Elementary, My Dear Reader!


Elementary, My Dear Reader! 

“For strange effects and extraordinary combinations we must go to life itself, which is always far more daring than any effort of the imagination.”

                                                    -Sir Arthur Conan Doyle

By: Cassie Burris

On May 22, 1859, an Irish Catholic baby was born in Edinburgh, Scotland. His name was Sir Arthur Ignatius Conan Doyle and twenty seven years later he would create one of the world’s most iconic characters: Sherlock Holmes. How in the world did one man create a character that has captured the hearts and minds of readers for over a hundred years?

    Sir Arthur Conan Doyle (photo: New York Public Library Digital Collections)

In 1876 Sir Arthur Conan Doyle was enrolled into University of Edinburgh as a medical student he became enamored with the teaching style of his professor, Dr. Joseph Bell. Dr. Bell had a knack for overly theatrical diagnostics and would be able to tell what your profession, hobbies and where you were from just by picking up small visible clues. He could look at the calluses of a man’s fingers and know he played the violin as a hobby.  The good doctor was a master at observation, logic, deduction, and diagnosis. All these qualities would later be found in the persona of the celebrated detective Sherlock Holmes.

Dr. Joseph Bell, inspiration for Sherlock Holmes (photo:arthurconandoyle.com)

During Doyle’s third year of medical school allowed for great opportunities that would influence his first full length story. He was offered the role of the ship’s surgeon on the Hope, a whaling boat, about to leave for the Arctic Circle. He accepted and this trip inspiring him to write Captain of the Pole-Star, which was published in Temple Bar magazine in January 1883.

Inspired by Edgar Allen Poe’s Dupin mysteries, Doyle decided to try his hand at writing a detective story. Using Dupin and the scientific methods Dr. Bell, used, Sir Arthur wrote the story A Tangled Skein with the two main characters called Sheridan Hope, a scientific detective, and Ormond Sacker, his Afghan assistant. Before being published in the Beeton’s Christmas Annual, the story was changed to A Study in Scarlet with heroes named, Sherlock Holmes and Dr. John Watson. At just 27 years old, Sir Arthur Conan Doyle created one of the world’s most iconic characters.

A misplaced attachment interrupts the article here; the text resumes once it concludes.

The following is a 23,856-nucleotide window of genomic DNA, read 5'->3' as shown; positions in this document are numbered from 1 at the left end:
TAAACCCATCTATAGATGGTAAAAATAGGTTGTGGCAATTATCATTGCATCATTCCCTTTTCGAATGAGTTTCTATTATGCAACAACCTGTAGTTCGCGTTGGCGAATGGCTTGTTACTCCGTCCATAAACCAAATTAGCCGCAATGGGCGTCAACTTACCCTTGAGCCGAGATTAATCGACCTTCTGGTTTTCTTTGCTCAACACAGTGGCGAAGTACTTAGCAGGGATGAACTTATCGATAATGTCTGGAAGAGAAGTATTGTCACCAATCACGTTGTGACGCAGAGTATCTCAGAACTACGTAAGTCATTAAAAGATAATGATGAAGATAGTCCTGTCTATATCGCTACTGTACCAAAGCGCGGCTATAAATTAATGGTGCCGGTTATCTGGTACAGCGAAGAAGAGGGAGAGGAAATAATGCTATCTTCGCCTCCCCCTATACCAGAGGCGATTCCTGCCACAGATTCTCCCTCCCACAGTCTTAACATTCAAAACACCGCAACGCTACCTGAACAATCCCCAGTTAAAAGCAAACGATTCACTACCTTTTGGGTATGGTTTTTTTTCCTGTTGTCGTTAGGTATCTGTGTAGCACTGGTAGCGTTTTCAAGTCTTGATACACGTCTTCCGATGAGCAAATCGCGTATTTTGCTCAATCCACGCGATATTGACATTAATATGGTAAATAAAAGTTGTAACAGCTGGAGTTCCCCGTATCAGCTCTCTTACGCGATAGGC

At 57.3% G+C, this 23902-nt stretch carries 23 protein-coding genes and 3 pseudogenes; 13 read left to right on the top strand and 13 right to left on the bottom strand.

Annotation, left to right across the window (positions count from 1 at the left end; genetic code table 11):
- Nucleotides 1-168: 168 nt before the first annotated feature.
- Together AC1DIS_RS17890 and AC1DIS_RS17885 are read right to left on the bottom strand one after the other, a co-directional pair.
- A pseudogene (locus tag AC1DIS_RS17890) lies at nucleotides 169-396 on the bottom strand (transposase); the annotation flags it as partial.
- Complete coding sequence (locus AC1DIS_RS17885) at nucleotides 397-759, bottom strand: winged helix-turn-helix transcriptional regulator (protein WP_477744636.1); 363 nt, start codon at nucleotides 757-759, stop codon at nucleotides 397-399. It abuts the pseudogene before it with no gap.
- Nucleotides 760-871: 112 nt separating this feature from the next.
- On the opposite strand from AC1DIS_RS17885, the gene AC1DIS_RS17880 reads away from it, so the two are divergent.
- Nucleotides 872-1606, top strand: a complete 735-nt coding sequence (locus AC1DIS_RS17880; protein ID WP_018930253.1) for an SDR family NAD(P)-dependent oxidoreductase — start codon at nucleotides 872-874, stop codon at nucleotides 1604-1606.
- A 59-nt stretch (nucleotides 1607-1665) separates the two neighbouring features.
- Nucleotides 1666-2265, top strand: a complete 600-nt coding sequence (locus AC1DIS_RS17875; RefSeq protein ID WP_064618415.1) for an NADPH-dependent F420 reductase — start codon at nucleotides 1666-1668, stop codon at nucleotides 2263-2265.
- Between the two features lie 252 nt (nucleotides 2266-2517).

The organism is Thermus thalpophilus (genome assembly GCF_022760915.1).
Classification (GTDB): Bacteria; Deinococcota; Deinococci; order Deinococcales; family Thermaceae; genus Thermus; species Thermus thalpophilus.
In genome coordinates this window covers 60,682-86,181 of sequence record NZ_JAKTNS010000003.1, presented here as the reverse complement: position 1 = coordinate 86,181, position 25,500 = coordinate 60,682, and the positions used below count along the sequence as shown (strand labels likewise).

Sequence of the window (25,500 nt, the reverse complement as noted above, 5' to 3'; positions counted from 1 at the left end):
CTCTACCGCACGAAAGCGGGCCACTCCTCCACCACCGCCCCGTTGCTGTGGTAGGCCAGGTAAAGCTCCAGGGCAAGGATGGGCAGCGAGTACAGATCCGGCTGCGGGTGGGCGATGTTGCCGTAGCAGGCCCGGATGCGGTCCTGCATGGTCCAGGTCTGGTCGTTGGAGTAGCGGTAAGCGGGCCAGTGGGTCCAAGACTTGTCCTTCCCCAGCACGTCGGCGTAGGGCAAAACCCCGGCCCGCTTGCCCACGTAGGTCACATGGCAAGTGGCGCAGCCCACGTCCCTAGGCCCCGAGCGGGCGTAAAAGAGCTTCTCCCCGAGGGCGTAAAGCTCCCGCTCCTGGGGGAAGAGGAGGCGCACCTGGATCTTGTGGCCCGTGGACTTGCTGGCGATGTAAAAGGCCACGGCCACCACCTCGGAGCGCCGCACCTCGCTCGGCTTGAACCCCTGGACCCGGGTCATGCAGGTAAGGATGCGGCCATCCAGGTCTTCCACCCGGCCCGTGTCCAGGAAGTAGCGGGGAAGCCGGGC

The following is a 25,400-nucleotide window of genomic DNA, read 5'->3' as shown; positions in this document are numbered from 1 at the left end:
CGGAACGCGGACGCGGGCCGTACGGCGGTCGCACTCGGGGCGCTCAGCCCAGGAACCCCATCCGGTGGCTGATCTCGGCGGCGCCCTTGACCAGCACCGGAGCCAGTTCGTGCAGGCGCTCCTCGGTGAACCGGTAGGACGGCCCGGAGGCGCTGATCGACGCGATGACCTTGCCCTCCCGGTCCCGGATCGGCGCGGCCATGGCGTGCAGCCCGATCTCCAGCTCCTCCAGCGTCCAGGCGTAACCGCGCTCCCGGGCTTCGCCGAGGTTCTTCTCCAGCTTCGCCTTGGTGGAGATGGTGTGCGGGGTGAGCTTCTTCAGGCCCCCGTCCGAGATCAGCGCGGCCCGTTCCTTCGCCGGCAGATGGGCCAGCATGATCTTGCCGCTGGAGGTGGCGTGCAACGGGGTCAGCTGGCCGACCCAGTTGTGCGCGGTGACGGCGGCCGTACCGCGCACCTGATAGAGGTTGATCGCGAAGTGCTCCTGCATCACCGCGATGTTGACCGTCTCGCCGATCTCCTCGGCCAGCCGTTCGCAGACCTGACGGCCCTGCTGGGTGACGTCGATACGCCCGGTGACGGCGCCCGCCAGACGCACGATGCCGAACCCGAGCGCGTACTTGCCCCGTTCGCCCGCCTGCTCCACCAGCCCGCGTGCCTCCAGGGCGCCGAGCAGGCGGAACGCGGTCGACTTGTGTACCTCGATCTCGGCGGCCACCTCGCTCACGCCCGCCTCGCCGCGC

Thomas Gomez and Basil Rathbone in the 1953 stage production Sherlock Holmes (photo: New York Public Library Digital Collections)

After having written twenty three short stories and a second novel (The Sign of The Four) featuring Sherlock Holmes, Doyle grew tired of writing about the famous detective. “I must save my mind for better things,” he wrote to his mother, “even if it means I must bury my pocketbook with him.” He thus decided to kill off his famous character in the story The Final Problem, published in December 1893.In this final adventure, Sherlock Holmes and Professor Moriarty, Holmes’ greatest foe, plunged to their deaths at The Reichenbach Falls.

Did you know that Sherlock Holmes never once said, “Elementary, my dear Watson” in any of Sir Arthur’s stories?

The public responded with a massive uproar. Twenty thousand people canceled their subscriptions to magazines that published the stories and hate mail arrived at the magazine’s offices. Thousands of people wrote Doyle directly, begging him to reverse Holmes’s death. Many people took to wearing black armbands in the street, in mourning for Sherlock Holmes.  The death of the world’s first consulting detective was reported all over the globe as front-page news. Obituaries for Holmes appeared everywhere. People even created petitions to have Doyle bring Holmes back to life!

Doyle attempted to appease the fans by publishing the novel The Hounds of Baskerville as an untold told tale of Sherlock Holmes. Eventually he relented and in 1903 he wrote The Empty House explaining how Sherlock Holmes survived the fall. 

Actor Leonard S. Nimoy in a scene from the 1974 touring production of the play “Sherlock Holmes.” (Detroit) (photo: New York Public Library Digital Collections)

Sir Arthur Conan Doyle would go on to write thirty two more short stories and one more novel bringing the total to 56 short stories and four novels about the famous consulting detective. These stories would go on to inspire many plays, books, radio shows, television programs, and movies, making Sherlock Holmes one of the most beloved characters of all-time and setting up Sir Arthur Conan Doyle as one of the fathers of the mystery genre. 

Learn more about Sir Arthur Conan Doyle:

http://www.bbc.co.uk/history/historic_figures/conan_sir_arthur_doyle.shtml
http://www.victorianweb.org/authors/doyle/bio.html
http://www.arthurconandoyle.com/biography.html
http://sherlockholmes.stanford.edu/biography.html
http://www.bloomsbury.com/us/arthur-and-sherlock-9781632860392/

Research Question World History (9th-12th Grades):

How did the rise of modern medicine affect literature? How did it affect Sir Arthur Conan Doyle’s writing?

Do modern day events play a role in influencing literature today? What are some examples?

Research Question Language Arts (9th-12th Grades):

Sir Arthur Conan Doyle drew upon different authors, people and stories as source materials to create Sherlock Holmes. How have other authors done similarly?

In your opinion, where does the line of being inspired and copying occur?  Should authors be flattered if someone is inspired by their works?
 

Posted May 21, 2017
Topics: All Topics

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